The latest advisory out of the National Hurricane Center in Miami indicates that Tropical Storm Dorian is gaining strength as it makes its way across the Atlantic on a westward path that may take it into the Caribbean Sea.
Dorian was last spotted by the NHC about 700 miles west of the Cape Verde Islands and moving west-northwest at 17 mph with maximum sustained winds of 60 miles (95 kilometers) per hour.
Despite the center forecasting little change in Dorian’s strength for the next 48 hours, Stacy Stewart, a senior specialist there, told Bloomberg there is a good chance the weather system will continue to move west. Forecast maps, which project only five days ahead, show it tracking north of Puerto Rico or over the island by Monday.
While Dorian doesn’t currently pose an immediate threat to the U.S. mainland, if it stays on track, there’s a possibility it may bring wind and rain to the southern United States or the Bahamas early next week.
"It does have some hoops to fly through,” Michael Schlacter, founder and president of Weather 2000 Inc., told Bloomberg. “If we get past 96 hours and it’s still some sort of system, then all of a sudden things will start to become clear to people. There’s a built-in risk of an anticlimax here because it is off of Africa. We have a long, long time to watch this.”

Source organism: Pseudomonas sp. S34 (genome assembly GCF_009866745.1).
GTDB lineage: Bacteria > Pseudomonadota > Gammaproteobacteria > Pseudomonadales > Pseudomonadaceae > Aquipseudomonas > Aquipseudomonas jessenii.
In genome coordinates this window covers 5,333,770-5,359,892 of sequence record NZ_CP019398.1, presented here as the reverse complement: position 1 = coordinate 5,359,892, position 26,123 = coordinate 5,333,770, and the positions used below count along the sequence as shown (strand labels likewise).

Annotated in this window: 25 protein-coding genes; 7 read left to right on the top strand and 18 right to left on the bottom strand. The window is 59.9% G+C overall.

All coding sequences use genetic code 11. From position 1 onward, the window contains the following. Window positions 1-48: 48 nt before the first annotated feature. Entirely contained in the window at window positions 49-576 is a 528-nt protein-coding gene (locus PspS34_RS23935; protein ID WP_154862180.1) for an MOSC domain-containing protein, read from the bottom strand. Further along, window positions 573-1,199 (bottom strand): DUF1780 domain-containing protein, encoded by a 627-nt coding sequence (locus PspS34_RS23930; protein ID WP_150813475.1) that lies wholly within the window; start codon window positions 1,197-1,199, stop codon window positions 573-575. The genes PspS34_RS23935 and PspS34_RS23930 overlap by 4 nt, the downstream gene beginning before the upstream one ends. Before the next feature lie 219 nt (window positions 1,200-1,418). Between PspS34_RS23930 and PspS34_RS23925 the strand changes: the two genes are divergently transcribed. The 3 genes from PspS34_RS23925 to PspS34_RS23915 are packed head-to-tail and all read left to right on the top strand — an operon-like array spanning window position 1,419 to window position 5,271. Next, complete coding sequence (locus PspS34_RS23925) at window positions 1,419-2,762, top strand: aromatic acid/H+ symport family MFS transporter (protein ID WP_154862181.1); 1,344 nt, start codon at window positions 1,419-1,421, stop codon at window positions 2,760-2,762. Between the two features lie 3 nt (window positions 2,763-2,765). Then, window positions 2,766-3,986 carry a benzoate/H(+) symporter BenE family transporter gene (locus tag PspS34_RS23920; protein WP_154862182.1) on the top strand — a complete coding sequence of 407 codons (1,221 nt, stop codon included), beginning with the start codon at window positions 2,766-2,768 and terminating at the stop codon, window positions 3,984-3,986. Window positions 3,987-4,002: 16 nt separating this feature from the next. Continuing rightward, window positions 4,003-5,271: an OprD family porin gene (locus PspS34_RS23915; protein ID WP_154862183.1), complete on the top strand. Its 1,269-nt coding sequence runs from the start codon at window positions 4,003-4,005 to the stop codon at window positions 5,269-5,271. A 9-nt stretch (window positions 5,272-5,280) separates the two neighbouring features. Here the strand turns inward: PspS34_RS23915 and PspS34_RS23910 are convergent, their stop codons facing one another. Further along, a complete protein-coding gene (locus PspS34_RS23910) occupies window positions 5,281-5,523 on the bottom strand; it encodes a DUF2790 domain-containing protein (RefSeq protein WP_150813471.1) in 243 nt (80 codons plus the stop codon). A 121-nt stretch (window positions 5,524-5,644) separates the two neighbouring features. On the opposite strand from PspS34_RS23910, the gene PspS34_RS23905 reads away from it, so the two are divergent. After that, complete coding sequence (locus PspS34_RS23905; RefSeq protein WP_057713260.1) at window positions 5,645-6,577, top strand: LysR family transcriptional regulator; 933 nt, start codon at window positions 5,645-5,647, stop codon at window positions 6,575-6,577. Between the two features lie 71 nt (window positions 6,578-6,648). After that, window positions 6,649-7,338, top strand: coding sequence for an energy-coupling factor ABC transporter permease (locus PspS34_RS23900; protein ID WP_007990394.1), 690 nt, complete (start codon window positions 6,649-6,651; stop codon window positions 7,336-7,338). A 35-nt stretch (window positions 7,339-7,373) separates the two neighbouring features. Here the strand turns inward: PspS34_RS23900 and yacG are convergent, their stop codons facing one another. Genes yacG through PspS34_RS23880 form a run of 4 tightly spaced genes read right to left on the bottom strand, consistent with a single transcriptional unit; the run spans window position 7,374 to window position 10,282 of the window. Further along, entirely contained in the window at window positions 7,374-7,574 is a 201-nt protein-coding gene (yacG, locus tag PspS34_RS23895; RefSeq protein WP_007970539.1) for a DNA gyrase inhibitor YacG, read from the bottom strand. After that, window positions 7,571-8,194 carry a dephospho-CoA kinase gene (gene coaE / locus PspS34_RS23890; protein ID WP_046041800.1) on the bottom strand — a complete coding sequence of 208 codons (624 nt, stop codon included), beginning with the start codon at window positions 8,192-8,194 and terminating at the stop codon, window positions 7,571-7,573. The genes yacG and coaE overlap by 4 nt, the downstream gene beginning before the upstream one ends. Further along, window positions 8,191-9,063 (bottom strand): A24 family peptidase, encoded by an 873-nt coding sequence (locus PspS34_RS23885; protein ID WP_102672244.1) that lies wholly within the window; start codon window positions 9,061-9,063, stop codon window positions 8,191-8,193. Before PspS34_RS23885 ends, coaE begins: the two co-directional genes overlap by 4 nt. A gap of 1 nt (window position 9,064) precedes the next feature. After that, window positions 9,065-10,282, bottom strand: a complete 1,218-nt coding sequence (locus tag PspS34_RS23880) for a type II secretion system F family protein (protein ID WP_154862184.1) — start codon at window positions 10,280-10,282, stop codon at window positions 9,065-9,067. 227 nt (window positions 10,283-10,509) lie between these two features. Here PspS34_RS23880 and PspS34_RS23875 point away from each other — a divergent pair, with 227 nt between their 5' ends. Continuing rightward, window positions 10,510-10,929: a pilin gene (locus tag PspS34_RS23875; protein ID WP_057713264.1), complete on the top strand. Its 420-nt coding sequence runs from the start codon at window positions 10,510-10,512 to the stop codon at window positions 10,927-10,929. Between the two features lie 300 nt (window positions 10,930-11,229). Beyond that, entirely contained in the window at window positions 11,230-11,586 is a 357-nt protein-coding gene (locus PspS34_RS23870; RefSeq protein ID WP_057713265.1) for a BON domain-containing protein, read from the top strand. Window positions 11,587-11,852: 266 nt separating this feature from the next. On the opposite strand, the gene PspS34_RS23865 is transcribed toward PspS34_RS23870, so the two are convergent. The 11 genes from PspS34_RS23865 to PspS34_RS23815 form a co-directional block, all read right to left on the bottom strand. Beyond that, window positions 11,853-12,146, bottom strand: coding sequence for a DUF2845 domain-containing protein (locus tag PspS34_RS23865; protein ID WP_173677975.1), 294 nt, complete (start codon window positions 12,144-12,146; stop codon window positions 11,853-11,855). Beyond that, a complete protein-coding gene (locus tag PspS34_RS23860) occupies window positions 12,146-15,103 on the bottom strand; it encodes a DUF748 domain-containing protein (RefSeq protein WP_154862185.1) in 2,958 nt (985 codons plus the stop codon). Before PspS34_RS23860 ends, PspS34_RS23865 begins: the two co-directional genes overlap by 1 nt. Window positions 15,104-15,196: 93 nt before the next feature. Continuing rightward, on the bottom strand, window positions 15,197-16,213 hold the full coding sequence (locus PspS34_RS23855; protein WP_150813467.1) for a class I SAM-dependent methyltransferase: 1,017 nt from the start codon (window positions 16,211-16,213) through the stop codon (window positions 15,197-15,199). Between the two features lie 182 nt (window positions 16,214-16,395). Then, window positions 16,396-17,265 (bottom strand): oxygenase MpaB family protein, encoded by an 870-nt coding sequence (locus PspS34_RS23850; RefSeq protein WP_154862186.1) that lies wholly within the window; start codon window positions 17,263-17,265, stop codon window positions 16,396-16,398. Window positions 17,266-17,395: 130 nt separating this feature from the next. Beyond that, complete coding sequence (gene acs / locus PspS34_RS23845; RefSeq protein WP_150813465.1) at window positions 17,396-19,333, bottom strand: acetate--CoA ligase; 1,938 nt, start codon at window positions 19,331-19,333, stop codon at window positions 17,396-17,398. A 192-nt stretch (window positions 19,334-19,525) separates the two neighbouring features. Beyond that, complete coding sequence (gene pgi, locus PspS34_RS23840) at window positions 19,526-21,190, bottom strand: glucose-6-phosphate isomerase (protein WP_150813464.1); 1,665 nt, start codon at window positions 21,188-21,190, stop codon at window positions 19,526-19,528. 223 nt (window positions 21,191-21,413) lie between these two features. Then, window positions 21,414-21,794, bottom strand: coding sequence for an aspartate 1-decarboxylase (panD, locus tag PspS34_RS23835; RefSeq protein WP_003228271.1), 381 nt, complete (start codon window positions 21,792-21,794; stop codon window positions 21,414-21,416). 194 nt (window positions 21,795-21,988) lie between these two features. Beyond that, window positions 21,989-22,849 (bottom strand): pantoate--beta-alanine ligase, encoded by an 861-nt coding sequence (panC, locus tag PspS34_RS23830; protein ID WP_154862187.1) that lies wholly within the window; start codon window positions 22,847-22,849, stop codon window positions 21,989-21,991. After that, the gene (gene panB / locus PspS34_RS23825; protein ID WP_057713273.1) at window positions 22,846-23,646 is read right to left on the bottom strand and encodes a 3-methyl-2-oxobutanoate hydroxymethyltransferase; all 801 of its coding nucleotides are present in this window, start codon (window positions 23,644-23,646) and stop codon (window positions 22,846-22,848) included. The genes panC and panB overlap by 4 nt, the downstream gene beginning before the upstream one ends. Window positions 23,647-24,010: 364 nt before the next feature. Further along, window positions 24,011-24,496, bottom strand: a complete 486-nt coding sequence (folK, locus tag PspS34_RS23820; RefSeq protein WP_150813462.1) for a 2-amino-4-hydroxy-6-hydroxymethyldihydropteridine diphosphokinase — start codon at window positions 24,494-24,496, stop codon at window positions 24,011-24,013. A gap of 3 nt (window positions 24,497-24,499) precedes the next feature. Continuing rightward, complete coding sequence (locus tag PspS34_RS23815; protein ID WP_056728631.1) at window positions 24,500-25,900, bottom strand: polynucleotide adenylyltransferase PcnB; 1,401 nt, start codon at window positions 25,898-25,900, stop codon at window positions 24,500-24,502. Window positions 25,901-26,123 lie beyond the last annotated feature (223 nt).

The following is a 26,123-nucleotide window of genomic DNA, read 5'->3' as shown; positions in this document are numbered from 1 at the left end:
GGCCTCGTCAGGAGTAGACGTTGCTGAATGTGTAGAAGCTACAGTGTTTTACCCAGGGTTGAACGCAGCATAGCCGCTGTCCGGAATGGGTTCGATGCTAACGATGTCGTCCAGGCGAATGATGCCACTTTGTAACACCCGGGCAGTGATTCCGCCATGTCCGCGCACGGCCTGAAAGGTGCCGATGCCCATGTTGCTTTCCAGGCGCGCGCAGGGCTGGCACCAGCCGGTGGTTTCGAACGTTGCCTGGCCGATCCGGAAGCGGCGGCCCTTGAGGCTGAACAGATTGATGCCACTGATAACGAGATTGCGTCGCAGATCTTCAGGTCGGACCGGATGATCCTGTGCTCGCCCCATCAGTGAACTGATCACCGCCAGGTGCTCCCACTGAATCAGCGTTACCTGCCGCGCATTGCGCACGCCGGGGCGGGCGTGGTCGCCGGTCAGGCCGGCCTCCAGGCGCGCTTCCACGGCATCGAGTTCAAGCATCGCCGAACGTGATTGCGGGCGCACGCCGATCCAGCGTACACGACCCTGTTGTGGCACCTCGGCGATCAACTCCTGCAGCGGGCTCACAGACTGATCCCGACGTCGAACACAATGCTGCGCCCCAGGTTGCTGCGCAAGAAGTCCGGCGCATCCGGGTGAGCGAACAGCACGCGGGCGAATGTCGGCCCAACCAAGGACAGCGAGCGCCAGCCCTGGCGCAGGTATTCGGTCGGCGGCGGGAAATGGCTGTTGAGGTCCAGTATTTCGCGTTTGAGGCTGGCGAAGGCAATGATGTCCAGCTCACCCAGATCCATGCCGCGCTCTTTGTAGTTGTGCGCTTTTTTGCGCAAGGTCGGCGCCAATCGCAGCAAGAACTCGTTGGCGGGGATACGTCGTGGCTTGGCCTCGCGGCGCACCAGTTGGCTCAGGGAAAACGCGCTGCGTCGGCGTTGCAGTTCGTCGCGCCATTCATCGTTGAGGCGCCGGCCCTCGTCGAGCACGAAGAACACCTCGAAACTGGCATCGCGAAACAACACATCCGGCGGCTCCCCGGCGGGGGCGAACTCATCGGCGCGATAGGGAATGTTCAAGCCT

The Gulf of Mexico is home to about 6 percent of U.S. natural gas output, 23 percent of oil production and more than 40 percent of petroleum refining capacity, according to the Energy Department.
In related news, Tropical Storm Flossie formed far out over the Pacific. Flossie's maximum sustained winds are near 40 mph (65 kph) with slow strengthening expected over the next day or so. The storm is centered about 1,045 miles (1,685 kilometers) west-southwest of the southern tip of Mexico's Baja California and is moving west-northwest near 15 mph (24 kph).
My name is Carey Vanderborg and I'm a journalist working in New York City. I love food, travel, craft beer, live music and writing about all of the above.